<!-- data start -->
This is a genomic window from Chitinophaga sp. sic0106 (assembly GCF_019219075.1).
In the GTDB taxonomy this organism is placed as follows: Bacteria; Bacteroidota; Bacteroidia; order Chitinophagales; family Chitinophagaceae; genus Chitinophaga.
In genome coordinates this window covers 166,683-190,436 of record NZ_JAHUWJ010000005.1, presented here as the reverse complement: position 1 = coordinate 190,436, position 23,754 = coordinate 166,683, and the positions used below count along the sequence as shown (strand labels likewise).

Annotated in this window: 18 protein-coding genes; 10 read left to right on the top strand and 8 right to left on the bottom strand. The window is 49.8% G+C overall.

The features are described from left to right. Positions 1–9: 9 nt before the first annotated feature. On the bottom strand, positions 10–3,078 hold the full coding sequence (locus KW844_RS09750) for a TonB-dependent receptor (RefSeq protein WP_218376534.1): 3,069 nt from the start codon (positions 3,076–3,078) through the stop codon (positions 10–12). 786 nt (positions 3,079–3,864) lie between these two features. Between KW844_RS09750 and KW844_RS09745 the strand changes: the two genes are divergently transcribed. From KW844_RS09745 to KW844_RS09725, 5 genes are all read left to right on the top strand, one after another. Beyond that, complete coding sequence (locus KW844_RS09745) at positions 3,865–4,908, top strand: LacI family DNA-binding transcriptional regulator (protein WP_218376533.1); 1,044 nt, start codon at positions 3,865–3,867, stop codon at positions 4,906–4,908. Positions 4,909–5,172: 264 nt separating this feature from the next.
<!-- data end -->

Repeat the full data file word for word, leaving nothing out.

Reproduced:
This is a genomic window from Chitinophaga sp. sic0106 (assembly GCF_019219075.1).
In the GTDB taxonomy this organism is placed as follows: Bacteria; Bacteroidota; Bacteroidia; order Chitinophagales; family Chitinophagaceae; genus Chitinophaga.
In genome coordinates this window covers 166,683-190,436 of record NZ_JAHUWJ010000005.1, presented here as the reverse complement: position 1 = coordinate 190,436, position 23,754 = coordinate 166,683, and the positions used below count along the sequence as shown (strand labels likewise).

Annotated in this window: 18 protein-coding genes; 10 read left to right on the top strand and 8 right to left on the bottom strand. The window is 49.8% G+C overall.

The features are described from left to right. Positions 1–9: 9 nt before the first annotated feature. On the bottom strand, positions 10–3,078 hold the full coding sequence (locus KW844_RS09750) for a TonB-dependent receptor (RefSeq protein WP_218376534.1): 3,069 nt from the start codon (positions 3,076–3,078) through the stop codon (positions 10–12). 786 nt (positions 3,079–3,864) lie between these two features. Between KW844_RS09750 and KW844_RS09745 the strand changes: the two genes are divergently transcribed. From KW844_RS09745 to KW844_RS09725, 5 genes are all read left to right on the top strand, one after another. Beyond that, complete coding sequence (locus KW844_RS09745) at positions 3,865–4,908, top strand: LacI family DNA-binding transcriptional regulator (protein WP_218376533.1); 1,044 nt, start codon at positions 3,865–3,867, stop codon at positions 4,906–4,908. Positions 4,909–5,172: 264 nt separating this feature from the next.